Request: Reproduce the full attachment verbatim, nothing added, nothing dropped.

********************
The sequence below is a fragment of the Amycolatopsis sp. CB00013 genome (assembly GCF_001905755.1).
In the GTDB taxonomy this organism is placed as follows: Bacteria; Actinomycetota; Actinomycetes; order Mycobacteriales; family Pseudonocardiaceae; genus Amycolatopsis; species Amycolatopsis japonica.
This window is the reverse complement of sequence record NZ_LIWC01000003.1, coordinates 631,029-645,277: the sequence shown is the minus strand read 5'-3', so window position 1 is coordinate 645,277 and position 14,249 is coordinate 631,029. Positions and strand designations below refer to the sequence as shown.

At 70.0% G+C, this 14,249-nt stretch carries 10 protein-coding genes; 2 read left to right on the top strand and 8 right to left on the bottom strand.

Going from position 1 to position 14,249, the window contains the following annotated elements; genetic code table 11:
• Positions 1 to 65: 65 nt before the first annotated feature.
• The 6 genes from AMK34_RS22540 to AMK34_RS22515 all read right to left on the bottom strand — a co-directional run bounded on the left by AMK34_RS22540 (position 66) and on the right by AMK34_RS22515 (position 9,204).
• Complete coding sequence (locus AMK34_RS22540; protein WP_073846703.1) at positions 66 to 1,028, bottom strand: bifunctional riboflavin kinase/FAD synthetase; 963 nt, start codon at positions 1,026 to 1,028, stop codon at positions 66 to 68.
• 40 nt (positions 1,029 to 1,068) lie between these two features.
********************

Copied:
The sequence below is a fragment of the Amycolatopsis sp. CB00013 genome (assembly GCF_001905755.1).
In the GTDB taxonomy this organism is placed as follows: Bacteria; Actinomycetota; Actinomycetes; order Mycobacteriales; family Pseudonocardiaceae; genus Amycolatopsis; species Amycolatopsis japonica.
This window is the reverse complement of sequence record NZ_LIWC01000003.1, coordinates 631,029-645,277: the sequence shown is the minus strand read 5'-3', so window position 1 is coordinate 645,277 and position 14,249 is coordinate 631,029. Positions and strand designations below refer to the sequence as shown.

At 70.0% G+C, this 14,249-nt stretch carries 10 protein-coding genes; 2 read left to right on the top strand and 8 right to left on the bottom strand.

Going from position 1 to position 14,249, the window contains the following annotated elements; genetic code table 11:
• Positions 1 to 65: 65 nt before the first annotated feature.
• The 6 genes from AMK34_RS22540 to AMK34_RS22515 all read right to left on the bottom strand — a co-directional run bounded on the left by AMK34_RS22540 (position 66) and on the right by AMK34_RS22515 (position 9,204).
• Complete coding sequence (locus AMK34_RS22540; protein WP_073846703.1) at positions 66 to 1,028, bottom strand: bifunctional riboflavin kinase/FAD synthetase; 963 nt, start codon at positions 1,026 to 1,028, stop codon at positions 66 to 68.
• 40 nt (positions 1,029 to 1,068) lie between these two features.